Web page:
Lee and Longstreet at Gettysburg PDF/EPUB ✓ Lee and

Lee and Longstreet at Gettysburg ❰Epub❯ ❧ Lee and Longstreet at Gettysburg Author Glenn Tucker – Thomashillier.co.uk Reviews reappraises the roles of and relationship between the two central figures of the battle on the Southern side Examines the lore that developed in the years after the war to explain the backgrou Reviews reappraises the roles of Longstreet at PDF/EPUB ã and relationship between the two central figures of the battle on the Southern side Examines the lore that developed in the years after the war to explain the background for many popular concepts about Gettysburg.

  • Hardcover
  • 297 pages
  • Lee and Longstreet at Gettysburg
  • Glenn Tucker
  • 24 October 2015
  • 9780890297643

3 thoughts on “Lee and Longstreet at Gettysburg

  1. robin friedman robin friedman says:

    A Study Of The Confederate High Command At GettysburgGlenn Tucker was a newspaper reporter who covered the White House and an advertising executive He was also a student of the Civil War and in the tradition of the amateur scholar wrote several books which are still read including High Tide at Gettysburg 1958 and this seuel Lee and Longstreet at Gettysburg 1968For years many individuals devoted to the cause of the South and to the memory of General Robert E Lee blamed General Longstreet the commander of Lee's first corps and his leading subordinate for the loss of the Battle of Gettysburg July 1 July 3 1863 and perhaps broadly for the defeat of the Confederacy Robert E Lee and James Longstreet disagreed famously on the manner in which the Battle of Gettysburg was to be prosecuted The controversy over Lee and Longstreet at Gettysburg is basically three fold 1 Some people blame the Confederate loss on Longstreet's alleged failure to attack the Union left early in the morning of July 2 They allege that Lee had given orders for such an attack and Longstreet dallied until it was to late for the attack to be successful 2 Longstreet opposed the attack of the Federal left and tried to persuade General Lee to march his army to the right around the Union army to get between the Union army and Washington DC and Balti 3 Longstreet opposed what proved to be the disastrous frontal charge the Pickett Pettigrew Trimble charge on July 3Tucker's study reviews these charges in detail and sensibly and convincingly exonerates Longstreet With respect to the first charge he finds that Lee issued no orders for an early morning attack He concludes that Longstreet moved his troops with than reasonable dispatch under the circumstances and launched his attack fortuitously at the time it had the best chance of success The second and third charges involve the exercise of military judgment on the battle plan at Gettysburg Tucker in the company of an increasing number of students of the battle concludes that Longstreet had the better of it and the strategy likely to lead to success at Gettysburg than the strategy that was pursued With Pickett's charge on July 3 the case is alas clear to make The matter is closer with respect to the July 2 strategy Longstreet proposing to go around the Union army but this too may have been the preferable course given the strength of the Union position on Cemetery RidgeTucker documents the Lee Longstreet disagreements well and I think fairly One of the fascinating aspects of his book is his discussion of visits of President Eisenhower and Field Marshall Montgomery to Gettysburg to review the battle plans Both Generals were supportive of Longstreet's strategy and were strongly negative about Pickett's charge in particularThere is much material in this book extraneous to the Lee Longstreet controversy at Gettysburg The material includes extensive biographical sketches of Generals Lee Longstreet and Pickett the last of which adds very little to understanding the battle Tucker dwells too long trying to show the authenticity of letters Pickett allegedly wrote to his fiancee during the battle Most scholars believe the letters are forgeries There are many anecdotes and side stories which while interesting in themselves are somewhat padded and add little to an understanding of the roles of Lee and Longstreet in the Battle of GettysburgTuckerwrites from a Southern point of view He casts the war as a struggle between large centralized government and local self determination and downplays severely in my opinion the role of slavery In his concluding chapter he is critical of the reconstruction policy following the Civil War without explaining his criticisms in detail and of course without considering carefully the scholarly reconsideration of reconstruction to which he alludes that was beginning to make headway at about the time of his bookImportant as these matters are Tucker's discussion of the roles of Lee and Longstreet anticipates the views of much modern thinking on the Battle of Gettysburg Only a few years ago Longstreet's contribution to the Southern effort at the Battle was memorialized by a statue Tucker's book is a thoughtful study of leadership and will increase the reader's understanding of the Battle of Gettysburg and the Civil WarRobin Friedman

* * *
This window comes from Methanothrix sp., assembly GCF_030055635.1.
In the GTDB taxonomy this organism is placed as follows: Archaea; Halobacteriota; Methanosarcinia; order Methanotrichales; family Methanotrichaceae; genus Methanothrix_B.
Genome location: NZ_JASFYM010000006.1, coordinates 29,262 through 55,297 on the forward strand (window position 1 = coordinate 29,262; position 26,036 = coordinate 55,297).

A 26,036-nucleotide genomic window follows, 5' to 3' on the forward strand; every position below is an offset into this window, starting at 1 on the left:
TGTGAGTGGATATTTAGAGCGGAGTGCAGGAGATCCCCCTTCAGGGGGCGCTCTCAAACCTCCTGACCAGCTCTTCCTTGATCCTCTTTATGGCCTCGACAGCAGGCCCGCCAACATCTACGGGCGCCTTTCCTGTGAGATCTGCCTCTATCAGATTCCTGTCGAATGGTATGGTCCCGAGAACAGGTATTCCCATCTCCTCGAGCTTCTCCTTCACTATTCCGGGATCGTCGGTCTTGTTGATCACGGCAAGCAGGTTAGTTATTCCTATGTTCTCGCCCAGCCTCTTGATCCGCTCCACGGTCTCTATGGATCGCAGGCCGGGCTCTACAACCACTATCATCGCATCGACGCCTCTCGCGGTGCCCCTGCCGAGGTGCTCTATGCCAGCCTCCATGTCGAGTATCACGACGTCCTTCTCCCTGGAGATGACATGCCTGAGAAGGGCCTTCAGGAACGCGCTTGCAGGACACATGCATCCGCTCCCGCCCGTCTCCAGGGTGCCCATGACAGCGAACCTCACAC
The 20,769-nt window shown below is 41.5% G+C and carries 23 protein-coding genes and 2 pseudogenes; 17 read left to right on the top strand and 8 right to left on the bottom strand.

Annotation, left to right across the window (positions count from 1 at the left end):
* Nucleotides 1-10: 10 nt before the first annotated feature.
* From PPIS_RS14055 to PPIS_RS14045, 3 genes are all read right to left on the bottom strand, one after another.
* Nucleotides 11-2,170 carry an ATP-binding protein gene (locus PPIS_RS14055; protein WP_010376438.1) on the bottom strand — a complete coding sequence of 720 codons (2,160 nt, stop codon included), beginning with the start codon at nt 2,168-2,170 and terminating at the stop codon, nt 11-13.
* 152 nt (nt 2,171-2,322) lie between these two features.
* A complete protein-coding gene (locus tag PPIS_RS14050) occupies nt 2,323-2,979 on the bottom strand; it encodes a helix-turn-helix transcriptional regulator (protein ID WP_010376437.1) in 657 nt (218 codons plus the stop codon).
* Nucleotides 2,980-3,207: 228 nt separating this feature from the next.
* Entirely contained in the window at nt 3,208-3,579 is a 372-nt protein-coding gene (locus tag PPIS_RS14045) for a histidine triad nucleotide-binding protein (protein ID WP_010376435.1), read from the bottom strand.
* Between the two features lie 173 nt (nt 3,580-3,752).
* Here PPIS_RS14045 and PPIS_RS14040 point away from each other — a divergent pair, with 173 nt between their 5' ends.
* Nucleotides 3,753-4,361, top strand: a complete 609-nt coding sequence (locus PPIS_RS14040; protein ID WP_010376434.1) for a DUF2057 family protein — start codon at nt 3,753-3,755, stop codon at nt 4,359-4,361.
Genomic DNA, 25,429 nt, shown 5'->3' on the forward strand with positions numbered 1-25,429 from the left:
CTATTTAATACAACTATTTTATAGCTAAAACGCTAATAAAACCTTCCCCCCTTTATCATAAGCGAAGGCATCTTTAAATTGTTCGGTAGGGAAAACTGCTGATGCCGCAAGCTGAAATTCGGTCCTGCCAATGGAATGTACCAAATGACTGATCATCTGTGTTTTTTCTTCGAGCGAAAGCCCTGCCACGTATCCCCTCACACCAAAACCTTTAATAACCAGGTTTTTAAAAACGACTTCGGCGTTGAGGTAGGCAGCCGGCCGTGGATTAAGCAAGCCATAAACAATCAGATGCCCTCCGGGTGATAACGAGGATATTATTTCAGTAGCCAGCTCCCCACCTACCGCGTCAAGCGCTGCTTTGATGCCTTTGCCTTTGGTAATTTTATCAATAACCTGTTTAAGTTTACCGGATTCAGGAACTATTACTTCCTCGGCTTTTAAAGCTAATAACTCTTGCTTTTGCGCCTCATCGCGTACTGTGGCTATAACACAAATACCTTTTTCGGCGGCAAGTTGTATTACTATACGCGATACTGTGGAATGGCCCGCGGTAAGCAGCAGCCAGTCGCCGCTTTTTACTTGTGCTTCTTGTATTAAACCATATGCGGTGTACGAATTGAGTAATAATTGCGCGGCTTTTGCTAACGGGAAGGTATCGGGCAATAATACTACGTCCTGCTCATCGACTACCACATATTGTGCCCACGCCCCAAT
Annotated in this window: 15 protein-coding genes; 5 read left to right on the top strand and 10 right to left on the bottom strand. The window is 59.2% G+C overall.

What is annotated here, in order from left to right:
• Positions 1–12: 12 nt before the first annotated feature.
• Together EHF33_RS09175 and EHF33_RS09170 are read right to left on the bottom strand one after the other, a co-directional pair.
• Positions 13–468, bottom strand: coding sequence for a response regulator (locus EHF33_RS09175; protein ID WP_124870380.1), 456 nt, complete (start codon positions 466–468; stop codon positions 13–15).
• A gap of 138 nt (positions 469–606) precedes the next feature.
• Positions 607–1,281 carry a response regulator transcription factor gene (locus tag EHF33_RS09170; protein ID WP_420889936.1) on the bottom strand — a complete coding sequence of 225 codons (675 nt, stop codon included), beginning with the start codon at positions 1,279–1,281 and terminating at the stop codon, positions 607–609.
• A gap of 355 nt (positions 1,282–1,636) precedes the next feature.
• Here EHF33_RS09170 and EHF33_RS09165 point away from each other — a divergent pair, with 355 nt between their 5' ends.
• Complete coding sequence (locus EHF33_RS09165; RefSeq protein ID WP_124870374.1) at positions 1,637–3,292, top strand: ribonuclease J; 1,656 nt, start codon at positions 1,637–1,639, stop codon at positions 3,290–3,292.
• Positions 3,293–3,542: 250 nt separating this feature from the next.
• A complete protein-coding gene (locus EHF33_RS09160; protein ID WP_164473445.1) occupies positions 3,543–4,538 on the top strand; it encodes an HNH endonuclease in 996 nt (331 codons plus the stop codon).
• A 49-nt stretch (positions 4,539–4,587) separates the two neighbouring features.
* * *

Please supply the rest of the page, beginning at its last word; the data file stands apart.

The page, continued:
2. Rob McMonigal Rob McMonigal says:

    Really good neutral examination of the Lee Longstreet conflict at Gettysburg and the lore that surrounds the keystone of the Lost Cause argument

  3. Rick Davis Rick Davis says:

    Interesting and thought provoking analysis

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